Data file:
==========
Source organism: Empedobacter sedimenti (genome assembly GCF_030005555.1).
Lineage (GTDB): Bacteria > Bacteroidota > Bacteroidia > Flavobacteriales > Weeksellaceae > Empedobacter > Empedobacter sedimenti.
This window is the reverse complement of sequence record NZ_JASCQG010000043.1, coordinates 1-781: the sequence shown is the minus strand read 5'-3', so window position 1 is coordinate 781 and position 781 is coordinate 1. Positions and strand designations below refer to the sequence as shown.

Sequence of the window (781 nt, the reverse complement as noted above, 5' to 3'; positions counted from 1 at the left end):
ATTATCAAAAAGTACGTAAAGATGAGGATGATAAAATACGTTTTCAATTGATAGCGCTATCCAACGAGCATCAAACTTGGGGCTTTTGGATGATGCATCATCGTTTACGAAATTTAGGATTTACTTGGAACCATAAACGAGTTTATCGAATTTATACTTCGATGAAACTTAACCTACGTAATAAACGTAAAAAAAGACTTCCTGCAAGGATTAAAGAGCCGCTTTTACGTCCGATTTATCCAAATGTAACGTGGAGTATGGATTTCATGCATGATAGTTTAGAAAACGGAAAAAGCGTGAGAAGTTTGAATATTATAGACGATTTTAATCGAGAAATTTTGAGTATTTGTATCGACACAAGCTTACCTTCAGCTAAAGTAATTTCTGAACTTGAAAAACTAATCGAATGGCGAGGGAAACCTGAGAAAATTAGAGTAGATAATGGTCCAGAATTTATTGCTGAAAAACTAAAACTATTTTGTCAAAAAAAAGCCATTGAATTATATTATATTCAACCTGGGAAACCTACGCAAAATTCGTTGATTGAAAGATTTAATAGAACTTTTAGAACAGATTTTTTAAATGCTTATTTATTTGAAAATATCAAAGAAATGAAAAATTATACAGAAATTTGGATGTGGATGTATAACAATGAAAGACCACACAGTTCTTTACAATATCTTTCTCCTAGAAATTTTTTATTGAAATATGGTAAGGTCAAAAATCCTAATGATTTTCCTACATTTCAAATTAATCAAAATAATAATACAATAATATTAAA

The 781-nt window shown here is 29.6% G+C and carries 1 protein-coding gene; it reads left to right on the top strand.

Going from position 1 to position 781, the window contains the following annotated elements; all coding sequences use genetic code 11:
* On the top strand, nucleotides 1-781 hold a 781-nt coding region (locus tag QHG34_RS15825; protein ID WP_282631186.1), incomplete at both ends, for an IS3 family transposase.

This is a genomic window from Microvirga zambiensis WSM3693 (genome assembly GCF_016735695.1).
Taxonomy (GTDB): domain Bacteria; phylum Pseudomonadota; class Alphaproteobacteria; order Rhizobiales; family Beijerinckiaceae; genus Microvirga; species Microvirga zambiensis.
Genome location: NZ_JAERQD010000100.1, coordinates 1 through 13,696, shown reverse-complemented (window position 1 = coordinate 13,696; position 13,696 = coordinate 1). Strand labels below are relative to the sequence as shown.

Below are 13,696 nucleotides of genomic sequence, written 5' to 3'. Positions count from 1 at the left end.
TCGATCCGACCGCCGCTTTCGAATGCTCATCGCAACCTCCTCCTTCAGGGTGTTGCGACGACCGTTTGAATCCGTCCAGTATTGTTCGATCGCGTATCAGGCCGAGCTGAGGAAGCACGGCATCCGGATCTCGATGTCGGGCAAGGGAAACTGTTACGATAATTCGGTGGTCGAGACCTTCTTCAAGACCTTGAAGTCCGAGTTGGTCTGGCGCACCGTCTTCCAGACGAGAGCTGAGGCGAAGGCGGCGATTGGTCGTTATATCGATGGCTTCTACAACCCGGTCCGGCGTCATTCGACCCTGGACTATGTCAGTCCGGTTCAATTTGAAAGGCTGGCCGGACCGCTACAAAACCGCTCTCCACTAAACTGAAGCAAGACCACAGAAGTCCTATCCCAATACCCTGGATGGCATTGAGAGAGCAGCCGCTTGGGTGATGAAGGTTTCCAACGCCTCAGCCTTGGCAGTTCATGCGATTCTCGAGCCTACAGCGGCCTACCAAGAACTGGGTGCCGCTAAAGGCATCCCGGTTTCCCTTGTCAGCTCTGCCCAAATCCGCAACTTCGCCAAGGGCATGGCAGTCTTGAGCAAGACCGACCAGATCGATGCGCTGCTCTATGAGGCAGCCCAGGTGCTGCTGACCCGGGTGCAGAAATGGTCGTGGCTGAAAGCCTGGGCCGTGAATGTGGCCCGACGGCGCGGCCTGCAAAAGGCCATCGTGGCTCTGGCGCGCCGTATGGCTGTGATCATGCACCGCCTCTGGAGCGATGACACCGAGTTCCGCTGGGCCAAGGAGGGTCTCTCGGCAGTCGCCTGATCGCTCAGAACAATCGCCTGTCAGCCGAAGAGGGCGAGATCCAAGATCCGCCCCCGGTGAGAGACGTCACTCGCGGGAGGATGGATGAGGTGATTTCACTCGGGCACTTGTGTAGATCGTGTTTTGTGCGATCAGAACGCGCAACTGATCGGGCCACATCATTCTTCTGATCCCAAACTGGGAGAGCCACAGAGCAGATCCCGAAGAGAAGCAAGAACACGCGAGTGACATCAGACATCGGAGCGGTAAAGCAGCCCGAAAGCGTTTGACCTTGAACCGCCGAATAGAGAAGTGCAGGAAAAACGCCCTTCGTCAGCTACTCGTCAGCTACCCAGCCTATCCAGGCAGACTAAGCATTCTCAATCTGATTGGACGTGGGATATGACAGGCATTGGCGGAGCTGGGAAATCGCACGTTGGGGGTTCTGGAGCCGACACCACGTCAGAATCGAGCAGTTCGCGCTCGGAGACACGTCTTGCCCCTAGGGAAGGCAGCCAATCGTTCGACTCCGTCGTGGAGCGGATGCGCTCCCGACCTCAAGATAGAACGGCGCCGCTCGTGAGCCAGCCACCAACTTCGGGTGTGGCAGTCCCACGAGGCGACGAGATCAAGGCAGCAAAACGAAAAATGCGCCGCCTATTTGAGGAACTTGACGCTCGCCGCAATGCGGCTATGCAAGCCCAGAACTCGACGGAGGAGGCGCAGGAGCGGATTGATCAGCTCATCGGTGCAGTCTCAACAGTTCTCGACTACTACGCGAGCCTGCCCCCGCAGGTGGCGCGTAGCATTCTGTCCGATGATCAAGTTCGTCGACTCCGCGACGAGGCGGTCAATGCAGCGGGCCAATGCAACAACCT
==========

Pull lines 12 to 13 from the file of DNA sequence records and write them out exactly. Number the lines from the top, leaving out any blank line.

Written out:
Below are 13,696 nucleotides of genomic sequence, written 5' to 3'. Positions count from 1 at the left end.
TCGATCCGACCGCCGCTTTCGAATGCTCATCGCAACCTCCTCCTTCAGGGTGTTGCGACGACCGTTTGAATCCGTCCAGTATTGTTCGATCGCGTATCAGGCCGAGCTGAGGAAGCACGGCATCCGGATCTCGATGTCGGGCAAGGGAAACTGTTACGATAATTCGGTGGTCGAGACCTTCTTCAAGACCTTGAAGTCCGAGTTGGTCTGGCGCACCGTCTTCCAGACGAGAGCTGAGGCGAAGGCGGCGATTGGTCGTTATATCGATGGCTTCTACAACCCGGTCCGGCGTCATTCGACCCTGGACTATGTCAGTCCGGTTCAATTTGAAAGGCTGGCCGGACCGCTACAAAACCGCTCTCCACTAAACTGAAGCAAGACCACAGAAGTCCTATCCCAATACCCTGGATGGCATTGAGAGAGCAGCCGCTTGGGTGATGAAGGTTTCCAACGCCTCAGCCTTGGCAGTTCATGCGATTCTCGAGCCTACAGCGGCCTACCAAGAACTGGGTGCCGCTAAAGGCATCCCGGTTTCCCTTGTCAGCTCTGCCCAAATCCGCAACTTCGCCAAGGGCATGGCAGTCTTGAGCAAGACCGACCAGATCGATGCGCTGCTCTATGAGGCAGCCCAGGTGCTGCTGACCCGGGTGCAGAAATGGTCGTGGCTGAAAGCCTGGGCCGTGAATGTGGCCCGACGGCGCGGCCTGCAAAAGGCCATCGTGGCTCTGGCGCGCCGTATGGCTGTGATCATGCACCGCCTCTGGAGCGATGACACCGAGTTCCGCTGGGCCAAGGAGGGTCTCTCGGCAGTCGCCTGATCGCTCAGAACAATCGCCTGTCAGCCGAAGAGGGCGAGATCCAAGATCCGCCCCCGGTGAGAGACGTCACTCGCGGGAGGATGGATGAGGTGATTTCACTCGGGCACTTGTGTAGATCGTGTTTTGTGCGATCAGAACGCGCAACTGATCGGGCCACATCATTCTTCTGATCCCAAACTGGGAGAGCCACAGAGCAGATCCCGAAGAGAAGCAAGAACACGCGAGTGACATCAGACATCGGAGCGGTAAAGCAGCCCGAAAGCGTTTGACCTTGAACCGCCGAATAGAGAAGTGCAGGAAAAACGCCCTTCGTCAGCTACTCGTCAGCTACCCAGCCTATCCAGGCAGACTAAGCATTCTCAATCTGATTGGACGTGGGATATGACAGGCATTGGCGGAGCTGGGAAATCGCACGTTGGGGGTTCTGGAGCCGACACCACGTCAGAATCGAGCAGTTCGCGCTCGGAGACACGTCTTGCCCCTAGGGAAGGCAGCCAATCGTTCGACTCCGTCGTGGAGCGGATGCGCTCCCGACCTCAAGATAGAACGGCGCCGCTCGTGAGCCAGCCACCAACTTCGGGTGTGGCAGTCCCACGAGGCGACGAGATCAAGGCAGCAAAACGAAAAATGCGCCGCCTATTTGAGGAACTTGACGCTCGCCGCAATGCGGCTATGCAAGCCCAGAACTCGACGGAGGAGGCGCAGGAGCGGATTGATCAGCTCATCGGTGCAGTCTCAACAGTTCTCGACTACTACGCGAGCCTGCCCCCGCAGGTGGCGCGTAGCATTCTGTCCGATGATCAAGTTCGTCGACTCCGCGACGAGGCGGTCAATGCAGCGGGCCAATGCAACAACCT